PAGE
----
Preliminary graphs of dissolved oxygen and conductivity show the influence of a large freshwater influx and subsequent recovery.

“This information generated will have significant implications for oyster reef restoration and resilience on the Mississippi Gulf Coast,” Easson said. “It will provide critical knowledge related to acceptable sites for future oyster reefs that will support sustainable and productive oyster fisheries.”

The results of the study will be shared with MBRACE partners from Mississippi State University, the University of Southern Mississippi and Jackson State University. It will also be the subject of Bell’s master’s thesis in 2019, and an eventual journal article.

This project was paid for [in part] with federal funding provided through the University of Southern Mississippi under the Mississippi Department of Environmental Quality by the Department of the Treasury under the Resources and Ecosystems Sustainability, Tourist Opportunities, and Revived Economies of the Gulf Coast States Act of 2012 (RESTORE Act). The statements, findings, conclusions and recommendations are those of the author(s) and do not necessarily reflect the views of the University of Southern Mississippi, the Mississippi Department of Environmental Quality or the Department of the Treasury.


Army ROTC Cadet, Engineering Senior Receives National Recognition

UM student Donald Lorbecke selected for Society of American Military Engineers Award of Merit

Army ROTC Cadet Donald Lorbecke (right), receives the Society of American Military Engineers Award of Merit presented by Lt. Com. Joshua Taylor. Photo by Kevin Bain/Ole Miss Communications

OXFORD, Miss. – Most military personnel are honored after having engaged in active combat, but one University of Mississippi Army ROTC cadet is being nationally recognized before even being commissioned.

CDT Donald Lorbecke, a fifth-year senior majoring in mechanical engineering with a minor in military science from Madison, Alabama, has been selected to receive the Society of American Military Engineers ROTC Award of Merit.

Awardees must be in the top 25 percent of their engineering class and in the top 25 percent of their Reserve Officers’ Training Corps class. Recipients are selected through a central military service board for the Army, Navy and Air Force ROTC programs.

“It is a fairly select award that is competitive among all service branches commissioning programs,” said Lt. Commander Joshua Taylor, chair of the university’s Army ROTC and professor of military science. “With over 5,000 cadets per cohort nationwide in Army ROTC alone, it is quite an honor for him.”

Lorbecke, who receives his bachelor’s degree in mechanical engineering Saturday at Commencement, will be commissioned in the Mississippi Army National Guard as a 2nd Lieutenant Engineer Officer. He said he is humbled by his recognition.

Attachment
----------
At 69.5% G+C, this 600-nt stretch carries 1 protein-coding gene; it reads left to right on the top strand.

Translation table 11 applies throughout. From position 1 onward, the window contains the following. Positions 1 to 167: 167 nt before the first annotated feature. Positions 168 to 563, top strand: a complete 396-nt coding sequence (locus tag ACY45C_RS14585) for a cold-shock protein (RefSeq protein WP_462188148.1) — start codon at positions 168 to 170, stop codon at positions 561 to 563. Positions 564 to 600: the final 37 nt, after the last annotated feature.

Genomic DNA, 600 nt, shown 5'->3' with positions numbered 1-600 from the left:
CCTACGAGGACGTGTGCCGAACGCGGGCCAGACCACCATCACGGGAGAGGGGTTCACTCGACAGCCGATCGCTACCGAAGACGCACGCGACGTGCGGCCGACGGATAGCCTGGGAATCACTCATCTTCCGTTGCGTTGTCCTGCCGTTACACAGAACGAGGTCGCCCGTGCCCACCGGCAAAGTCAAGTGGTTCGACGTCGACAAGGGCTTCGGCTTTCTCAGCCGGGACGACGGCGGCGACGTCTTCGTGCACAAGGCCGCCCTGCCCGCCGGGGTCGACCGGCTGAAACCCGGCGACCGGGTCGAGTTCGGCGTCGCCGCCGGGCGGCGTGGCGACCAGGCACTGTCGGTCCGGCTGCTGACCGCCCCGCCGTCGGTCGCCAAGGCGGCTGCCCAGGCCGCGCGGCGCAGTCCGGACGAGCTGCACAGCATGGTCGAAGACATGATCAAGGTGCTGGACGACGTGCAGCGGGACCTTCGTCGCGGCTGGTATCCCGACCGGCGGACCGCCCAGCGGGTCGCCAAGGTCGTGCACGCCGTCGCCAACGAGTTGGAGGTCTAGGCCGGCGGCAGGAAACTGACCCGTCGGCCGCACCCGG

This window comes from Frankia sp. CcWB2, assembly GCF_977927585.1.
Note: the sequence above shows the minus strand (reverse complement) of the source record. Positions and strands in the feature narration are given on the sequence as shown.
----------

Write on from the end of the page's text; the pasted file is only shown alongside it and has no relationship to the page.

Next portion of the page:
“I was very honored to learn the selection process for this award,” he said. “Sometimes, I forget that I am doing more than people expect. I think it is because I am doing what I love: military and engineering.”

Taylor said Lorbecke is “unmatched by his peers in terms of his character, competence and commitment to duty.”

“I have watched Cadet Lorbecke grow as a leader and embrace a sense of stewardship for the profession,” he said. “He is completely selfless in all actions and commits more time toward giving back to our program.

“He is a genuine leader and will excel in all that he does. It was a privilege to have him in our program.”

Lorbecke and his sister, Margo Lorbecke, were raised by their aunt and uncle, Jean and Jeff Downs of Madison. The Downs, both Ole Miss alumni, influenced Lorbecke’s decision to attend the university.

“My aunt did 20 years in the Army and my uncle is a mechanical engineer,” he said. “One cousin is also a mechanical engineer. Another one is a geological engineer and served in the Army as well.”

Lorbecke said he is grateful for professors in both the mechanical engineering department and Army ROTC program.

Donald Lorbecke speaks during the recent Cadet ‘Change of Command’ ceremony. Photo by Kevin Bain/Ole Miss Communications

“Dr. (Erik) Hurlen (instructional assistant professor of mechanical engineering) and Dr. Raj (Arunachalam Rajendran, chair and professor of mechanical engineering) are very smart and supportive professors,” he said. “Both these men should never leave this university because of the impact they make here.”

As for his ROTC instructors, Lorbecke lists Capt. Joseph Gooch, operations officer and MS III instructor, and Maj. Ronald Rogers, MSARNG recruiting BN, Program XO and MS I instructor, as having been his most influential.

“They showed you how a great leader should act and take care of soldiers,” he said. “Capt. Gooch prepared us for our advanced camp summer evaluations last year. Without him, I would not have received the Distinguished Military Graduate Award.

“Maj. Rogers was the assistant professor of military science and the National Guard Simultaneous Membership Program instructor. His presence would give you this feeling that he truly did care for the development in others and the program.”

Rajendran commended Lorbecke upon his recognition.

“I’ve always admired Don’s attitude and demeanor towards all activities during throughout his undergraduate education here at the Ole Miss,” he said.